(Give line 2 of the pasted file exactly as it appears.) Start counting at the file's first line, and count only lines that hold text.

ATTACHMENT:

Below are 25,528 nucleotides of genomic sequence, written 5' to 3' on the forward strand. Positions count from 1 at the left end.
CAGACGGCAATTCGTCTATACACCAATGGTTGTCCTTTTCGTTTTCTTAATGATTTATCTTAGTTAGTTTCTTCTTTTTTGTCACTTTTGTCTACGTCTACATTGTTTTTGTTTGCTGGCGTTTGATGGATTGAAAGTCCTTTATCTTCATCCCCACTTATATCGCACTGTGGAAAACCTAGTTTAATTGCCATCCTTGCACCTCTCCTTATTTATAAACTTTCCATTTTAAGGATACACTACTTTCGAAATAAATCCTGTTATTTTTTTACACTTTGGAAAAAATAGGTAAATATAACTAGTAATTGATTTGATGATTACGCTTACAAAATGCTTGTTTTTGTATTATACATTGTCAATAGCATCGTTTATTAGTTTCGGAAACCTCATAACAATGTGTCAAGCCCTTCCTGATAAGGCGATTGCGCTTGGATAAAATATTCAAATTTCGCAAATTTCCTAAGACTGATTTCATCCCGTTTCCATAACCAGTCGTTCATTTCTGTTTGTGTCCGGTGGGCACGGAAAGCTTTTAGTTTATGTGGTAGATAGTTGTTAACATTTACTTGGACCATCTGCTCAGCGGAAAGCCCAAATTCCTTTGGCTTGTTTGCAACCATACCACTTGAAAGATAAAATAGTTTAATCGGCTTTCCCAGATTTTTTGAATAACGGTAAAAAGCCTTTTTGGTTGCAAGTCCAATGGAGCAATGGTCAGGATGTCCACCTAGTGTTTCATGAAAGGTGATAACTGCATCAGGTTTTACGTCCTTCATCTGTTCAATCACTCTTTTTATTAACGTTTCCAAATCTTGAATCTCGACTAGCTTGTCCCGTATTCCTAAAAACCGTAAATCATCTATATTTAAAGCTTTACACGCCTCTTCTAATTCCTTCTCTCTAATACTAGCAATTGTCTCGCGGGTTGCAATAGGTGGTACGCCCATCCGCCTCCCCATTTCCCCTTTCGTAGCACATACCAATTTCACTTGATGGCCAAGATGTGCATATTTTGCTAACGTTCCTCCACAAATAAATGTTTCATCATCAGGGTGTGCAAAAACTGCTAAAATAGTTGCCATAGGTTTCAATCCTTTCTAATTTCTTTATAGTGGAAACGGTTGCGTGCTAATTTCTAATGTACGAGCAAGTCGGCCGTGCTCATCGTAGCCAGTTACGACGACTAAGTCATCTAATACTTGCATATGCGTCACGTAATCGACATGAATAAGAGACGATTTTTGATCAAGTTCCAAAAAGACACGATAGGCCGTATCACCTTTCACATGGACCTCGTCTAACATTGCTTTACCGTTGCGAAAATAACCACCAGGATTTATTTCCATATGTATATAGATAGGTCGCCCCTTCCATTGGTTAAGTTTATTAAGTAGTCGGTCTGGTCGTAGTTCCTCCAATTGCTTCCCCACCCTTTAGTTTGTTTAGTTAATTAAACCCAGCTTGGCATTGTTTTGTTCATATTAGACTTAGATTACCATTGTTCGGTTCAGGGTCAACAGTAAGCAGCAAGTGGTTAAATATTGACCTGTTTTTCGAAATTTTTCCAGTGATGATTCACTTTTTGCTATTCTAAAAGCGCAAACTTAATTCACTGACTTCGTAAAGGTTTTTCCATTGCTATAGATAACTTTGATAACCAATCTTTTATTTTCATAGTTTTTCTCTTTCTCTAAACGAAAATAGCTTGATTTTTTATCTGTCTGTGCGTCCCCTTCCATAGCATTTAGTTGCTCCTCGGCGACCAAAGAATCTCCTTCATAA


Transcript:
CAGACGGCAATTCGTCTATACACCAATGGTTGTCCTTTTCGTTTTCTTAATGATTTATCTTAGTTAGTTTCTTCTTTTTTGTCACTTTTGTCTACGTCTACATTGTTTTTGTTTGCTGGCGTTTGATGGATTGAAAGTCCTTTATCTTCATCCCCACTTATATCGCACTGTGGAAAACCTAGTTTAATTGCCATCCTTGCACCTCTCCTTATTTATAAACTTTCCATTTTAAGGATACACTACTTTCGAAATAAATCCTGTTATTTTTTTACACTTTGGAAAAAATAGGTAAATATAACTAGTAATTGATTTGATGATTACGCTTACAAAATGCTTGTTTTTGTATTATACATTGTCAATAGCATCGTTTATTAGTTTCGGAAACCTCATAACAATGTGTCAAGCCCTTCCTGATAAGGCGATTGCGCTTGGATAAAATATTCAAATTTCGCAAATTTCCTAAGACTGATTTCATCCCGTTTCCATAACCAGTCGTTCATTTCTGTTTGTGTCCGGTGGGCACGGAAAGCTTTTAGTTTATGTGGTAGATAGTTGTTAACATTTACTTGGACCATCTGCTCAGCGGAAAGCCCAAATTCCTTTGGCTTGTTTGCAACCATACCACTTGAAAGATAAAATAGTTTAATCGGCTTTCCCAGATTTTTTGAATAACGGTAAAAAGCCTTTTTGGTTGCAAGTCCAATGGAGCAATGGTCAGGATGTCCACCTAGTGTTTCATGAAAGGTGATAACTGCATCAGGTTTTACGTCCTTCATCTGTTCAATCACTCTTTTTATTAACGTTTCCAAATCTTGAATCTCGACTAGCTTGTCCCGTATTCCTAAAAACCGTAAATCATCTATATTTAAAGCTTTACACGCCTCTTCTAATTCCTTCTCTCTAATACTAGCAATTGTCTCGCGGGTTGCAATAGGTGGTACGCCCATCCGCCTCCCCATTTCCCCTTTCGTAGCACATACCAATTTCACTTGATGGCCAAGATGTGCATATTTTGCTAACGTTCCTCCACAAATAAATGTTTCATCATCAGGGTGTGCAAAAACTGCTAAAATAGTTGCCATAGGTTTCAATCCTTTCTAATTTCTTTATAGTGGAAACGGTTGCGTGCTAATTTCTAATGTACGAGCAAGTCGGCCGTGCTCATCGTAGCCAGTTACGACGACTAAGTCATCTAATACTTGCATATGCGTCACGTAATCGACATGAATAAGAGACGATTTTTGATCAAGTTCCAAAAAGACACGATAGGCCGTATCACCTTTCACATGGACCTCGTCTAACATTGCTTTACCGTTGCGAAAATAACCACCAGGATTTATTTCCATATGTATATAGATAGGTCGCCCCTTCCATTGGTTAAGTTTATTAAGTAGTCGGTCTGGTCGTAGTTCCTCCAATTGCTTCCCCACCCTTTAGTTTGTTTAGTTAATTAAACCCAGCTTGGCATTGTTTTGTTCATATTAGACTTAGATTACCATTGTTCGGTTCAGGGTCAACAGTAAGCAGCAAGTGGTTAAATATTGACCTGTTTTTCGAAATTTTTCCAGTGATGATTCACTTTTTGCTATTCTAAAAGCGCAAACTTAATTCACTGACTTCGTAAAGGTTTTTCCATTGCTATAGATAACTTTGATAACCAATCTTTTATTTTCATAGTTTTTCTCTTTCTCTAAACGAAAATAGCTTGATTTTTTATCTGTCTGTGCGTCCCCTTCCATAGCATTTAGTTGCTCCTCGGCGACCAAAGAATCTCCTTCATAA